CSU to spend $73.5M on emissions control technology

Colorado Springs Utilities will pay $73.5 million to Neumann Systems Group to design and install emissions control technology for CSU’s Martin Drake Power Plant.

The contract also includes an incentive based on meeting cost and performance goals.

The technology, NeuStream, will remove sulfur dioxide from the emissions of the coal-fired plant, allowing utilities to comply with new regional haze air pollution requirements in Colorado and support the concept of clean coal for power generation, according to a CSU press release.

The formal agreement is the result of years of collaboration between Neumann Systems and CSU. The NeuStream has been tested at CSU to make sure it performs as expected. Last year, it passed necessary assurance tests that gave it the green light to continue.

“This is great news for our community. NeuStream will save money for Colorado Springs Utilities’ ratepayers because it will be installed at lower cost than traditional scrubbing technology and will require less operating and maintenance expenditures,” said Scott Hente, chairman of Colorado Springs Utilities’ board in the release.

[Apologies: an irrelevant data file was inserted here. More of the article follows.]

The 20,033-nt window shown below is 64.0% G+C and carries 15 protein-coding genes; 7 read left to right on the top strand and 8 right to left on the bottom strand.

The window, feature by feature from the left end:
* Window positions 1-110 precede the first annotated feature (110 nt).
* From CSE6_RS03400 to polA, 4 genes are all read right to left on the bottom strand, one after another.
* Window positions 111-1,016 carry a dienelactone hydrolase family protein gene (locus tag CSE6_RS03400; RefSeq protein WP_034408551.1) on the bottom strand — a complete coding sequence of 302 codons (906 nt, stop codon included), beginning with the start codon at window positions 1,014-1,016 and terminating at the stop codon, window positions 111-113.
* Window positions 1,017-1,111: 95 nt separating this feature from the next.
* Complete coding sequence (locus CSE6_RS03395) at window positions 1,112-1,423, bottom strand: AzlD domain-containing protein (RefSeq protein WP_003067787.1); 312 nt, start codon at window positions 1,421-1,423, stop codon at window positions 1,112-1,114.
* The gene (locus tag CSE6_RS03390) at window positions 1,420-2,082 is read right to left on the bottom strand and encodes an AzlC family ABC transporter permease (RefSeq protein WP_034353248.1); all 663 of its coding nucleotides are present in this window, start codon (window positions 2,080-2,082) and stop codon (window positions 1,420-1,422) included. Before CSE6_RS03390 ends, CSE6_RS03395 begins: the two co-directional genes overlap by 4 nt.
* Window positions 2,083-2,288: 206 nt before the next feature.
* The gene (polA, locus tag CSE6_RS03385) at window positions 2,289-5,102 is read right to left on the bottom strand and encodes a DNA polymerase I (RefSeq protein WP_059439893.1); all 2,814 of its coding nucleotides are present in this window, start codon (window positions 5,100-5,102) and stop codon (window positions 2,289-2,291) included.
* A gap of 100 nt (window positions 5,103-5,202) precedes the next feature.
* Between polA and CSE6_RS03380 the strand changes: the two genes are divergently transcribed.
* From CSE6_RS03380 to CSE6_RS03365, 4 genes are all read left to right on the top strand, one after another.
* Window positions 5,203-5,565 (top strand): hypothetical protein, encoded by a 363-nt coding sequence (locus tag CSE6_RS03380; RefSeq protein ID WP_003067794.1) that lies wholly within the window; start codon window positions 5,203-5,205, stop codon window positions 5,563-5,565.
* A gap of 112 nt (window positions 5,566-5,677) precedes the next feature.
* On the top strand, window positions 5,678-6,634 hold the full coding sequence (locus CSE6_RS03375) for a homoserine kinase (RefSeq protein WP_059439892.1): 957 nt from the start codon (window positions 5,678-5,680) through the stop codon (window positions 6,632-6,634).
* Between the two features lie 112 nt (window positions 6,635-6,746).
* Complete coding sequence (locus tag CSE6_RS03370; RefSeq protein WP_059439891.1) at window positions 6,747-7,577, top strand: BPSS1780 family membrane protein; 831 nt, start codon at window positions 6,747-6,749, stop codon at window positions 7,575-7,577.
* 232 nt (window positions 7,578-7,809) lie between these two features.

Neustream is compact – requiring a smaller footprint than traditional technology, which makes installation of emission control technology at the small downtown power plant campus feasible. It also prolongs the life of aging coal-fired plants because it doesn’t require room for expansion.

Neumann Systems said the new contract will create local jobs, and some local firms will participate in the design, manufacturing and construction work associated with the project. Work will begin this fall, and the project is schedule to be completed in 2014.

Neumann will also be using its pilot project at CSU to test to see if the same technology can be used to remove carbon dioxide emissions from the Drake Power Plant. It received a $7.2 million grant from the Department of Energy to conduct the research.

The CSBJ toured the Neumann project at Drake Power Plant last fall. Click here to read the story.